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Abstract

The aim of the present review is to highlight the threats to human health posed by consumption of milk and dairy products. The interest in drinking raw milk has been growing in some societies as many people believe it has health benefits. Raw milk is promoted as ‘health food’ despite the fact that it poses a realistic microbiological hazard for the consumers’ health or life. Food-borne disease outbreaks associated with Campylobacter spp., Salmonella spp., shigatoxin-producing Escherichia coli, Brucella melitensis, Mycobacterium bovis and tick-borne encephalitis virus have been traced to the consumption of raw milk, however, many other microorganisms that can be present in milk are considered as potential food-borne pathogens to humans. The other common causative agents in food-borne disease outbreaks are bacterial toxins produced by Bacillus, Clostridium and Staphylococcus spp. Some of the milk pathogens harbour antimicrobial resistant genes, which can be transferred to commensal bacteria. Most dangerous are methicillin-resistant Staphylococcus aureus and extended spectrum beta lactamase/AmpC gene-carrying bacteria from the family of Enterobacteriaceae, which might negatively affect the treatment of infections in humans. Fungi are not considered as food-borne pathogens for humans, however their secondary metabolites, mycotoxins, constitute a potential threat to public health. Mycotoxins or their metabolites detected so far in milk samples include aflatoxins, ochratoxin A, zearalenone and its metabolites, fumonisins, de-epoxy-deoxynivalenol and cyclopiazonic acid.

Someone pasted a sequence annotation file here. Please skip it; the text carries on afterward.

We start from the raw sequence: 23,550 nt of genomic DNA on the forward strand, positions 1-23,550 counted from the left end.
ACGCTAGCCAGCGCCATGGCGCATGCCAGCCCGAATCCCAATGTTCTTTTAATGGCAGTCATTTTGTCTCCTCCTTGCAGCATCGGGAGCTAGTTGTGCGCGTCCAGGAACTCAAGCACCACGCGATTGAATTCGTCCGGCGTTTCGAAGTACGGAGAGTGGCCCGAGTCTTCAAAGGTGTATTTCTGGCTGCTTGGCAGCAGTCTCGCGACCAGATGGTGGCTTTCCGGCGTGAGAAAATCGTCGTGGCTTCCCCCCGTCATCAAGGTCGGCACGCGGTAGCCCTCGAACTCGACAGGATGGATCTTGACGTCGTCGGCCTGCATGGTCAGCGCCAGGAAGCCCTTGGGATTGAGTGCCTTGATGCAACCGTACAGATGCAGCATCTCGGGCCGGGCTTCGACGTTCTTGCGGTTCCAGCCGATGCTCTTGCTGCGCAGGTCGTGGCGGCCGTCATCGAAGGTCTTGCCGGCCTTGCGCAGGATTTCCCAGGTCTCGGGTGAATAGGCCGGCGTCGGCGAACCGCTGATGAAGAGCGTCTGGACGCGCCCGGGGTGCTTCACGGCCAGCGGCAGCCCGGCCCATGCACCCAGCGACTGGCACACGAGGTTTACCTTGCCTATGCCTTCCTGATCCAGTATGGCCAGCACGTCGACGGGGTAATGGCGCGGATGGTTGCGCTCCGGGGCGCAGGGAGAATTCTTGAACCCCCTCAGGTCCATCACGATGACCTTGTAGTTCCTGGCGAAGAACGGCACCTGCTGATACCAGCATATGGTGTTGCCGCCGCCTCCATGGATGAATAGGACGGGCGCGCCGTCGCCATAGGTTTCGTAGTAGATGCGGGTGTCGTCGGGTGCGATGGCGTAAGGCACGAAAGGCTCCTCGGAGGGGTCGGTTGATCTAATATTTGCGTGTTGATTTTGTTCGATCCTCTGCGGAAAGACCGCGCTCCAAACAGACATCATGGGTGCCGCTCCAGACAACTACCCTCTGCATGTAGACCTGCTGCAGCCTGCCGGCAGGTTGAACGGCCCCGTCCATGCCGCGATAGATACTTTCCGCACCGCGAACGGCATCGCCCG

DNA Microarray technology for the detection of foodborne pathogens. Food Bioproc Tech, 4, 936-953. https://doi.org/10.1007/s11947-010-0430-5 4. Jošić D., Petković J., Bunčić O., Lepšanović Z., Pivić R., Rašić Z., Katić V. (2016). Typing of indigenous Campylobacter spp. from Serbia by M-PCR and RAPD. Acta Veterinaria-Beograd, 66 (2): 203-213. https://doi.org/10.1515/acve-2016-0017 5. Fukushima, H., Katsube, K., Hata, Y., Kishi, R., Fujiwara, S. (2007). Rapid separation and concentration of food-borne pathogens in food samples prior to quantification by viable

Abstract

Outdoor access is an important part of organic and free-range poultry production, yet limited information exists on the effect of various housing and production systems on the growth performance and colonization of food-borne pathogens. Therefore, the primary purpose of the current study was to evaluate the influence of different housing systems (particularly fixed versus small, portable houses, with and without outdoor access to pasture) and different broiler genotypes on the gastrointestinal bacteria in broilers. The fundamental factor studied was the presence of any quantitative changes in common gastrointestinal microbiota, including pathogenic genera such as Campylobacter sp. and Salmonella sp. The results showed differences in intestinal microbiota and confirmed lowered counts of caecal coliforms in pasture-reared broilers.

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